Results from the 60-Second Survey: The Future of the Book

Last month we asked what you thought of the future of the book in our latest 60-second survey, aptly titled, The Future of the Book. More than 1,300 people took our survey and this is what they said…

When asked, “Do you think paper books will eventually disappear,” almost 2 out of 3 respondents (63%) said paper books would never disappear. 15 percent said books would disappear within the next 50 years, 11 percent said within 51-100 years, and 11 percent said books would disappear in more than 100 years.
(Click on a chart for a larger, more detailed image.)

When asked, “What do you predict libraries will circulate in 10 years,” 43 percent of our respondents predict an equal amount of physical and electronic materials. On the other hand, only a slightly lower percentage of respondents – 39% – predict that libraries will circulate more electronic materials than physical.

Our survey also asked in what format (audio, electronic, or paper) respondents currently read fiction, non-fiction, and textbooks, as well as how they predict how they will read those materials 10 years from now. Those that use audio did not expect much change in 10 years (less than 1% change in each category). The largest expected transformation among respondents was for textbooks. 10 percent currently read them in an electronic format, but 59% expect to be reading them electronically in 10 years.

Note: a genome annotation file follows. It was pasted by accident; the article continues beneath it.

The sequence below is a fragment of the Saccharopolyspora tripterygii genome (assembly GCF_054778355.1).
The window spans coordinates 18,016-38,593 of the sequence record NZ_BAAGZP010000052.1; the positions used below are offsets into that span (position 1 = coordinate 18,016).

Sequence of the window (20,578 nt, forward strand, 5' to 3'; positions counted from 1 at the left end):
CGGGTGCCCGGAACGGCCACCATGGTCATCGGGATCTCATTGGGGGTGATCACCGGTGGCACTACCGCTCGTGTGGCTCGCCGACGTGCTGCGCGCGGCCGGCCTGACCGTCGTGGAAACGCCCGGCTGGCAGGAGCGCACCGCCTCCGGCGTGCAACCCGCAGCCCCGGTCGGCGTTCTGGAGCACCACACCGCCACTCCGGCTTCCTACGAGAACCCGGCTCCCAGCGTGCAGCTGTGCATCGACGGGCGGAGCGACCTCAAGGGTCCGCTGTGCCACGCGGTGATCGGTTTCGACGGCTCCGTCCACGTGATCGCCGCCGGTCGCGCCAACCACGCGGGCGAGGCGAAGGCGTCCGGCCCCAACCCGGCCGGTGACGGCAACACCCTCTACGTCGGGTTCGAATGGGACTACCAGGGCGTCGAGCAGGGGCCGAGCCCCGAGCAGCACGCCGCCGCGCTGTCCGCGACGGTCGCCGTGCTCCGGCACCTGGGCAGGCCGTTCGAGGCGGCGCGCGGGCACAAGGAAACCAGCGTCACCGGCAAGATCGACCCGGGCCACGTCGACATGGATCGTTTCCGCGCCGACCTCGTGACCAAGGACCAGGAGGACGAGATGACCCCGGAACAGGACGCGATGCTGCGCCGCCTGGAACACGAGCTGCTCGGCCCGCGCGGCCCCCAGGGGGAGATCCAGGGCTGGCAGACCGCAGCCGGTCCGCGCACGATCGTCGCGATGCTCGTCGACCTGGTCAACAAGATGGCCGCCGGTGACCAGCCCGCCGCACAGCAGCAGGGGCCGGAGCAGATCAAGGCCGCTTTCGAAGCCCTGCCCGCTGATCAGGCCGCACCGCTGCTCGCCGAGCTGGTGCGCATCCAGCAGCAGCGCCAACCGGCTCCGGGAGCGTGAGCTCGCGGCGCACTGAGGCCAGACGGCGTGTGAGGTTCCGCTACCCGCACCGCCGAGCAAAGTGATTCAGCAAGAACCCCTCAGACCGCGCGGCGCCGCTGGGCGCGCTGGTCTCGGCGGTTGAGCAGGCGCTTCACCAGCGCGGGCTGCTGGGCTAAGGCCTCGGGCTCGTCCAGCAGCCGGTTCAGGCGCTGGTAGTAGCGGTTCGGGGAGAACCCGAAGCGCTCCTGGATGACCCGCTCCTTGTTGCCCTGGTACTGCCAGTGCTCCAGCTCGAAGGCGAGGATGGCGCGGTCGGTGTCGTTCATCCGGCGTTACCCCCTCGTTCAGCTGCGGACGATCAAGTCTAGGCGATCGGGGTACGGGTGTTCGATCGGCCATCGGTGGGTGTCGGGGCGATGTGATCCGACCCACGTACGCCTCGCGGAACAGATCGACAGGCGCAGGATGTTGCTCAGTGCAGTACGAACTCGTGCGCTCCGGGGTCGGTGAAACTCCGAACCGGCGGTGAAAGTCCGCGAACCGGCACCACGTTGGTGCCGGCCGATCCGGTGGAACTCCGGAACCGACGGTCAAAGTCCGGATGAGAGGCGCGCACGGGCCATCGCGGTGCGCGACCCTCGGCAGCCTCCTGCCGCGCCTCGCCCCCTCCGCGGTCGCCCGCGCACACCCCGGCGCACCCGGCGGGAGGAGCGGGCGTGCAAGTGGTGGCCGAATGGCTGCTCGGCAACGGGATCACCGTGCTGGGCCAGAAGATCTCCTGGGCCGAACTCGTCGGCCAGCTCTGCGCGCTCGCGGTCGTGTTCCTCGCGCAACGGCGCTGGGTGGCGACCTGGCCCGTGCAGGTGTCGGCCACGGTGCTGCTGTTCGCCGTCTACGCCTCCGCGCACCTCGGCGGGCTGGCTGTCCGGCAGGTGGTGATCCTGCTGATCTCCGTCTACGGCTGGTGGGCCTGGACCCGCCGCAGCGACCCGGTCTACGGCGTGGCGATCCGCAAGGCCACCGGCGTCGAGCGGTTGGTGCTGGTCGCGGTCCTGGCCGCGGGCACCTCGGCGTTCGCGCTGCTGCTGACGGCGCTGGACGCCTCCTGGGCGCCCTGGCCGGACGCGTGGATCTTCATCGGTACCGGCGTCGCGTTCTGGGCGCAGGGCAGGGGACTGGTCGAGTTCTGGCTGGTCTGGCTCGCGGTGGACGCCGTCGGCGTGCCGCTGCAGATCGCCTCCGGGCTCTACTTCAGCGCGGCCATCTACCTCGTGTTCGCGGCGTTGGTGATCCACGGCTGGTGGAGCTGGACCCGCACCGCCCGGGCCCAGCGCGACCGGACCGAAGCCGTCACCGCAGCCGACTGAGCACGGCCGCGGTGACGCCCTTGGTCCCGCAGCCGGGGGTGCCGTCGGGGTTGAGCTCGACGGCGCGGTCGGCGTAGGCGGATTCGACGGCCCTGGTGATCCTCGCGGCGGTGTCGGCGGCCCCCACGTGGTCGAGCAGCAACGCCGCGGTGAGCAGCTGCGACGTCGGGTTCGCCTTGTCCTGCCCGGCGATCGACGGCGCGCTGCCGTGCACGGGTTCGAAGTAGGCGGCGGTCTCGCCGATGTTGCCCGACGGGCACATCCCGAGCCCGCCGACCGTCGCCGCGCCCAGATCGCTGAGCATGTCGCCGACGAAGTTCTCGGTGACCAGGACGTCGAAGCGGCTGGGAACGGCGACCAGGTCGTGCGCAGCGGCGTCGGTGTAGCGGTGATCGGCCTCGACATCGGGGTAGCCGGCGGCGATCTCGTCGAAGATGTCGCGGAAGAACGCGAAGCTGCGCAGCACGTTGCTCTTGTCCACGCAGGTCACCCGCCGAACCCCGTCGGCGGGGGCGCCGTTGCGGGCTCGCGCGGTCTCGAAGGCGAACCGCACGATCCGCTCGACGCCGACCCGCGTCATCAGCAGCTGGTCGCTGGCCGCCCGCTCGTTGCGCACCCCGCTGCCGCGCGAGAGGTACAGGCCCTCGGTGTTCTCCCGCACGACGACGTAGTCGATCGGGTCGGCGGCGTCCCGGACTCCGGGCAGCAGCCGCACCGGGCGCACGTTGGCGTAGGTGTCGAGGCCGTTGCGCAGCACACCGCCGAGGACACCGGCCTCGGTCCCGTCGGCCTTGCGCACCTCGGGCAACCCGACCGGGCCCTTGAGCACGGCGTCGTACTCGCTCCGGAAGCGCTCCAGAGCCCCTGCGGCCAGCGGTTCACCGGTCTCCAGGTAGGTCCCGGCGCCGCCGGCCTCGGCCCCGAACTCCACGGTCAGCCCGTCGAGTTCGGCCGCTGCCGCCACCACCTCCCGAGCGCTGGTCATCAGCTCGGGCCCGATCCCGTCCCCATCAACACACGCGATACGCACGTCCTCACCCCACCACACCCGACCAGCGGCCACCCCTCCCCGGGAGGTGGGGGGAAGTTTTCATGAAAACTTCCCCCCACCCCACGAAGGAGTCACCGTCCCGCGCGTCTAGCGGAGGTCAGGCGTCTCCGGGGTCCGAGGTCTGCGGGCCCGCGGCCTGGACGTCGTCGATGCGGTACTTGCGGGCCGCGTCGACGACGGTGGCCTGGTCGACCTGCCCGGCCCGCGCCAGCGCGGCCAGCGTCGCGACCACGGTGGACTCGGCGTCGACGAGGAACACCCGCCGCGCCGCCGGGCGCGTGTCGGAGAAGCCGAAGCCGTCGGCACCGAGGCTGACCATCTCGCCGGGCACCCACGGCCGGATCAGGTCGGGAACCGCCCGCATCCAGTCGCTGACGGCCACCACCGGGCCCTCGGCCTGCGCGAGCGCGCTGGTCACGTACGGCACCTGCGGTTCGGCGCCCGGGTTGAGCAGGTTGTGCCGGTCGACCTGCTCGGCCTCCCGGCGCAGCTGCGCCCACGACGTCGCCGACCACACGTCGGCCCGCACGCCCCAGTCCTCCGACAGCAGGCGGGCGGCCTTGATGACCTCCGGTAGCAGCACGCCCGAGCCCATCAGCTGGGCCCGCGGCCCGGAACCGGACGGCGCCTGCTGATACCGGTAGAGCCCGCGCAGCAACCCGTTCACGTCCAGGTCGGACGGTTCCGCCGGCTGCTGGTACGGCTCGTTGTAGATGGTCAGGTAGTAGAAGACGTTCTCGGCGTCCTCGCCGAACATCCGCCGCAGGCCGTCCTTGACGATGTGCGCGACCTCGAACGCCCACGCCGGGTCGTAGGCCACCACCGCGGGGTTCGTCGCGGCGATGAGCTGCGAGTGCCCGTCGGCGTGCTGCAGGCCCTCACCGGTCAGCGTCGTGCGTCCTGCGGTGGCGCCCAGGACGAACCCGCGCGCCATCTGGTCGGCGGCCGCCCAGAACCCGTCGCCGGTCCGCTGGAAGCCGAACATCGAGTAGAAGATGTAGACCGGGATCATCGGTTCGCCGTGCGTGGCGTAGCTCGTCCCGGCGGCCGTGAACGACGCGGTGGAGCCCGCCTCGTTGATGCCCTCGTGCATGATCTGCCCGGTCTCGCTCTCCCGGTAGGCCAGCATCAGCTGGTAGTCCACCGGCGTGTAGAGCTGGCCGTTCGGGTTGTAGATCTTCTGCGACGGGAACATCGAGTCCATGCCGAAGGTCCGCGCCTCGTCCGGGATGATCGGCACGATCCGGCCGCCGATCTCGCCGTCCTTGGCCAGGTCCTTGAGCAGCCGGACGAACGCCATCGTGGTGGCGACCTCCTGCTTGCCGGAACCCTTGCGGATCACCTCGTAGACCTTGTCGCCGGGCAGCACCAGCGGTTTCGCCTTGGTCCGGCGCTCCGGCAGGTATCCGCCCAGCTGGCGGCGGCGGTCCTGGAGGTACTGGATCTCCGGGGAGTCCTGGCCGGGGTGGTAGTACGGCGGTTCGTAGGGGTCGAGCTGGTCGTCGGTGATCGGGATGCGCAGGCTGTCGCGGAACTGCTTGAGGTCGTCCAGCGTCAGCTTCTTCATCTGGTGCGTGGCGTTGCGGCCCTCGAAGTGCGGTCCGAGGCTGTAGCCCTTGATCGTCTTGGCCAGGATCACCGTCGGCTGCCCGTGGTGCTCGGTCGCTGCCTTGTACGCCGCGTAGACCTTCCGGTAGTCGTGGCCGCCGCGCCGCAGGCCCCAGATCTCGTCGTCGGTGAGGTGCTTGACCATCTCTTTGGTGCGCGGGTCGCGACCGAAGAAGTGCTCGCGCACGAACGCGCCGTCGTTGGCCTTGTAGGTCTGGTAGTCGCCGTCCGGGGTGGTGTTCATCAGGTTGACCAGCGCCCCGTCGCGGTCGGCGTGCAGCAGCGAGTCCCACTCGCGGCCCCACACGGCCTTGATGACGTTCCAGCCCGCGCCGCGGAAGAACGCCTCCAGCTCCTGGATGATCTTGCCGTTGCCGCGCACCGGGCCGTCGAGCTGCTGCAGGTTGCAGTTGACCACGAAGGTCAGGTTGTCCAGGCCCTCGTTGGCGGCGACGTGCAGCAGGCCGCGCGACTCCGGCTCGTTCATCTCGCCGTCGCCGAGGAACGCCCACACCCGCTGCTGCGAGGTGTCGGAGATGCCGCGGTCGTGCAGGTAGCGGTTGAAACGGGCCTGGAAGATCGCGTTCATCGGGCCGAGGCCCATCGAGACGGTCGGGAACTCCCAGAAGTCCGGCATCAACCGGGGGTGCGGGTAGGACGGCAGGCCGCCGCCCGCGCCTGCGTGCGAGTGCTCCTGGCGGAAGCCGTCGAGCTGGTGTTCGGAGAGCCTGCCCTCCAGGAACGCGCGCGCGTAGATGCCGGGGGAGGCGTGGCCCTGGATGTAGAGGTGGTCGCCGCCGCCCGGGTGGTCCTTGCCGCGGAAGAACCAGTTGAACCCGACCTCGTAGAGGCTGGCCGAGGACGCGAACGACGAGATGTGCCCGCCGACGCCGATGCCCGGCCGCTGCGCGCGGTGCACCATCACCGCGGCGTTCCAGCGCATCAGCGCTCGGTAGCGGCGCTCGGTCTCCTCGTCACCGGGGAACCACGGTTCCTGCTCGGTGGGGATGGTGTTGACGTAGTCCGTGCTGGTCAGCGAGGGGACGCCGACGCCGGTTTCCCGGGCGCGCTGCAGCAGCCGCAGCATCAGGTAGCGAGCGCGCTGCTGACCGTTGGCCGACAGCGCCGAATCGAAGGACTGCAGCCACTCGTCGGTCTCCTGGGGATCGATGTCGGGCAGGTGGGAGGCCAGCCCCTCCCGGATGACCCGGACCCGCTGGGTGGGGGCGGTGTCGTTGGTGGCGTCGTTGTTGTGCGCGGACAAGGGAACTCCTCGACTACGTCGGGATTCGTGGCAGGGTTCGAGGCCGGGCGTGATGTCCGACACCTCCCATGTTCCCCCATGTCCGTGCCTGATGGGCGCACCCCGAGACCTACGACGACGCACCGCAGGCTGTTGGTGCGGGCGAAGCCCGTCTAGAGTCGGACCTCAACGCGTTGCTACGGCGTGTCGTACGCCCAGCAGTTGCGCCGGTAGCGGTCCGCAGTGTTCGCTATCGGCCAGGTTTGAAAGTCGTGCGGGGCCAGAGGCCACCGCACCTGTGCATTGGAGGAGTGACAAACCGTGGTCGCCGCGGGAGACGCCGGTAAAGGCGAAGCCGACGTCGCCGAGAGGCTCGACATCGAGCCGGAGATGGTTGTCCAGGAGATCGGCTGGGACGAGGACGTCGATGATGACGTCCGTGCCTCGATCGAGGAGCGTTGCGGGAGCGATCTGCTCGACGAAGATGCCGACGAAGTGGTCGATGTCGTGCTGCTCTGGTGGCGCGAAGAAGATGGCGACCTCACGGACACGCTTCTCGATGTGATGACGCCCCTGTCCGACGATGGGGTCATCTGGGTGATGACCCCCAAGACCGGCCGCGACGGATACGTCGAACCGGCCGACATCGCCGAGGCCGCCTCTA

Survey respondents also predicted a change in how they will read fiction and non-fiction. Currently, 86 percent of our respondents read non-fiction in a paper format, but only 59 percent expect they will still be reading non-fiction that way in 10 years.

As for fiction, 88 percent of our respondents read fiction from paper books, but only 70% predict they will still read fiction that way in 10 years.

Additionally, almost 3 out of 4 of our respondents (71%) left comments about the future of the book. Stay tuned for more details about the results and the comments provided in an upcoming Fast Facts.

Let us know what you think about these results and the future of the book by leaving a comment below.

-Jamie

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